A waitress in a restaurant “waits” upon customers by attending to their needs. We wait upon God by attending to His needs. What needs, you might ask, does God have? He needs us to think about Him, to glory in His presence, to bask in His Word, to talk to Him, to be with Him for such extended times that we begin to think like Him, and even to reflect the image of His son, Jesus. What a glorious thought!
“But we all, with unveiled face, beholding as in a mirror the glory of the Lord, are being transformed into the same image from glory to glory” (2 Cor. 3:18).
The “Alpine glow” helped me to understand the miracle of this Scripture. The first time I saw the late afternoon sun strike the Alps, transforming them from shimmering white to effulgent gold, I could hardly contain myself. I had never seen such a majestic sight. My thoughts turned to the even greater majesty of my heavenly Father and my Lord Jesus Christ, and I was lifted into the very throne room of the Most High through meditational praise.
The Fifth Dimension Is Petition
Jesus told us, “Ask, and it will be given to you” (Matt. 7:7). We receive from God because we make our needs known to Him. We have been talking about the dimensions of prayer, which include the ways and means of praying. God is looking to us right now, eagerly awaiting the calls, the petitions, and the prayers of His children. When those petitions come to Him according to the formula laid down in God’s Word, then He answers them and supplies our need from the bounty of His storehouse.
If you are a clean vessel, a committed child of God, living and growing in His Word and will, and if the need is great enough, and you petition God with unyielding faith, you can expect God to answer your prayers as He did those of Elijah.
Just don’t give up. Never give up.
When you pray with the understanding that prayer is the crying out to God with your entire being, that it is the supplication of your innermost person, and that these strong, sincere cryings and petitions are offered to the One to whom your life is totally given, then the Master of the universe will respond and answer your cry.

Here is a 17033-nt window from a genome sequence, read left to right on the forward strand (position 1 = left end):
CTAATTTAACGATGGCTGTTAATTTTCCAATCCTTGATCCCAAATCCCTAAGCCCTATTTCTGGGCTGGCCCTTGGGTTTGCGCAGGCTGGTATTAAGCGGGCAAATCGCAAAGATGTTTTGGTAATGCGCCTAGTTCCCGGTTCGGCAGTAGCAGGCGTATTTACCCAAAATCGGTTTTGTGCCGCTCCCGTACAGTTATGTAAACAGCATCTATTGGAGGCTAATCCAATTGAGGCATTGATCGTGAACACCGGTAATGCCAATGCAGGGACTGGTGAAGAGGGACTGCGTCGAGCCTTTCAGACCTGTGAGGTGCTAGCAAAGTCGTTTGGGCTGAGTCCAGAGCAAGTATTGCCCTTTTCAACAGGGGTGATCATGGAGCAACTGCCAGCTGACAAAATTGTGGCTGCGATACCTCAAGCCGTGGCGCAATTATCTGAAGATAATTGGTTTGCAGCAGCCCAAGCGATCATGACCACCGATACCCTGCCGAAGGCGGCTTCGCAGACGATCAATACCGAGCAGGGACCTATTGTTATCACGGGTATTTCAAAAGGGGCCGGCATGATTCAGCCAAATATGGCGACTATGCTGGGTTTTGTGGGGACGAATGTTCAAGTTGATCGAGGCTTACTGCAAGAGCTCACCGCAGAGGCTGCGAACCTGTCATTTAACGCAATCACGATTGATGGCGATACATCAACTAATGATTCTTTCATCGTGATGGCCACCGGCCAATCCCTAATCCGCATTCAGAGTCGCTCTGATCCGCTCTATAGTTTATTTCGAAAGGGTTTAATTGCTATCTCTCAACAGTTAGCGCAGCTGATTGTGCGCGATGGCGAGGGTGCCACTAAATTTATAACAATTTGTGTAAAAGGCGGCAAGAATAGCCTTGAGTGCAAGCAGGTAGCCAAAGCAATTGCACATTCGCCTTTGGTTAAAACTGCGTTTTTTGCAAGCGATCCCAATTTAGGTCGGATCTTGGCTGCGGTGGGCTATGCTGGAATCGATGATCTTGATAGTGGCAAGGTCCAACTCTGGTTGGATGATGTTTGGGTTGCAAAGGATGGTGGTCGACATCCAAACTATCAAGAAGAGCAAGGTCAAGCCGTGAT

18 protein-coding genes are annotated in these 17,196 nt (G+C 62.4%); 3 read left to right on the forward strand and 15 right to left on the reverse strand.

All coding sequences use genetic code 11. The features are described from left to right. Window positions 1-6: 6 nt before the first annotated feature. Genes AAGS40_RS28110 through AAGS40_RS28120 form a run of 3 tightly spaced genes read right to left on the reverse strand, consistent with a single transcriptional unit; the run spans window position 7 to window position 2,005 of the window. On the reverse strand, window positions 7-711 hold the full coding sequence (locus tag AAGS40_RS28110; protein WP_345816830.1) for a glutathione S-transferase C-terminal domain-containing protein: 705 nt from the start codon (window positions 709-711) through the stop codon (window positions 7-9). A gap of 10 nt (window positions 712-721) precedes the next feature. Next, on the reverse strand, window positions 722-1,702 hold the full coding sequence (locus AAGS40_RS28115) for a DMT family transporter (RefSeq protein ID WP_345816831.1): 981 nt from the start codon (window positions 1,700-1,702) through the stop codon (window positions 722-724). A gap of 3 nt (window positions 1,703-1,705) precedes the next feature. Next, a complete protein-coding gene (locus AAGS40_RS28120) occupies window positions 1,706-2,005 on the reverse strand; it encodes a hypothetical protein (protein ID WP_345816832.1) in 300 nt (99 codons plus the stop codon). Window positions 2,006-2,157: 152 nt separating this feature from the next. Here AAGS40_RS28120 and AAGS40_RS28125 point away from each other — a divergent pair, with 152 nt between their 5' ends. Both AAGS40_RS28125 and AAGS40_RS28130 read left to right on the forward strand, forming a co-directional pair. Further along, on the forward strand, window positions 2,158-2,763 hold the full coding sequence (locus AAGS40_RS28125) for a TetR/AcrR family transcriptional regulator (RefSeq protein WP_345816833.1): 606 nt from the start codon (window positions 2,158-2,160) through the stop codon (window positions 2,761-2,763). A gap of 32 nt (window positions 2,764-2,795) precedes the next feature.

Even our Lord Jesus understood and prayed according to this principle. “Who, in the days of His flesh, when He had offered up prayers and supplications, with vehement cries and tears to Him who was able to save Him from death, and was heard” (Heb. 5:7).
We must be specific when we pray to our Father. Come to Him boldly (see Heb. 4:16), unashamedly. Tell Him what you need. Talk to Him about those needs. Be consistent in your praying. Write those needs down and present them to Him the next day, and the next, and the next, if necessary.
God loves and responds to persistence and consistency. If you are really sincere with God and go after what you need in the proper manner, I can assure you that you will receive it.
The Sixth Dimension Is Intercession
Children understand the art of intercession. They know how to hold on until they receive what they want from their parents, whether it’s a new bicycle, a new dress, or an ice cream cone. They persist in their intercession with their earthly parents until their requests bear fruit.
Jesus admonished His disciples to bear fruit (see John 15:1-8)—not just a little fruit, but much fruit. And if the vines (Jesus’ disciples) don’t bear fruit, He promises to prune them until they do (see v.2).
The fruit that Jesus expects can come only by abiding in Him. Without Him we can do nothing of value in the Kingdom. As I minister in many places in the world, I often come across frustrated, unhappy Christians. They find themselves in a mode of defeat for one basic reason— because they are unfruitful.